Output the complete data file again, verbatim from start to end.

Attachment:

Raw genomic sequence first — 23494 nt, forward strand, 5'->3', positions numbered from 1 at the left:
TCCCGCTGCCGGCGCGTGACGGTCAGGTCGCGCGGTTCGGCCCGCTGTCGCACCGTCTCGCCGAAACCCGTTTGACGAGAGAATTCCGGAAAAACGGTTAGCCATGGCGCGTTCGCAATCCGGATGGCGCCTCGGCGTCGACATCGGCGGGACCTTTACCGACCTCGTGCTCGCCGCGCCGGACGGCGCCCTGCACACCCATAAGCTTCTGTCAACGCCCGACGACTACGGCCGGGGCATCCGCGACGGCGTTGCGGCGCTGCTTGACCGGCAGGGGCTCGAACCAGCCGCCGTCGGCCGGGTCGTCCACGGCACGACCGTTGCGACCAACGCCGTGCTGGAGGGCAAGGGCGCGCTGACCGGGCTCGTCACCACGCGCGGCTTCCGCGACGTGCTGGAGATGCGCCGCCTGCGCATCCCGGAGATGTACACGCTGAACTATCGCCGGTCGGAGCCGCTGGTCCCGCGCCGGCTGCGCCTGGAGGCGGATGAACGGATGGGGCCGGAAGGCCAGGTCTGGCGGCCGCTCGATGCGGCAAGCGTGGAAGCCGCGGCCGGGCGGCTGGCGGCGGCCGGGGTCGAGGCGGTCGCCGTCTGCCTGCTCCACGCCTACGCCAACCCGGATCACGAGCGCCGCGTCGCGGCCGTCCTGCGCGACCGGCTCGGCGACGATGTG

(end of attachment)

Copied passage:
Raw genomic sequence first — 23494 nt, forward strand, 5'->3', positions numbered from 1 at the left:
TCCCGCTGCCGGCGCGTGACGGTCAGGTCGCGCGGTTCGGCCCGCTGTCGCACCGTCTCGCCGAAACCCGTTTGACGAGAGAATTCCGGAAAAACGGTTAGCCATGGCGCGTTCGCAATCCGGATGGCGCCTCGGCGTCGACATCGGCGGGACCTTTACCGACCTCGTGCTCGCCGCGCCGGACGGCGCCCTGCACACCCATAAGCTTCTGTCAACGCCCGACGACTACGGCCGGGGCATCCGCGACGGCGTTGCGGCGCTGCTTGACCGGCAGGGGCTCGAACCAGCCGCCGTCGGCCGGGTCGTCCACGGCACGACCGTTGCGACCAACGCCGTGCTGGAGGGCAAGGGCGCGCTGACCGGGCTCGTCACCACGCGCGGCTTCCGCGACGTGCTGGAGATGCGCCGCCTGCGCATCCCGGAGATGTACACGCTGAACTATCGCCGGTCGGAGCCGCTGGTCCCGCGCCGGCTGCGCCTGGAGGCGGATGAACGGATGGGGCCGGAAGGCCAGGTCTGGCGGCCGCTCGATGCGGCAAGCGTGGAAGCCGCGGCCGGGCGGCTGGCGGCGGCCGGGGTCGAGGCGGTCGCCGTCTGCCTGCTCCACGCCTACGCCAACCCGGATCACGAGCGCCGCGTCGCGGCCGTCCTGCGCGACCGGCTCGGCGACGATGTG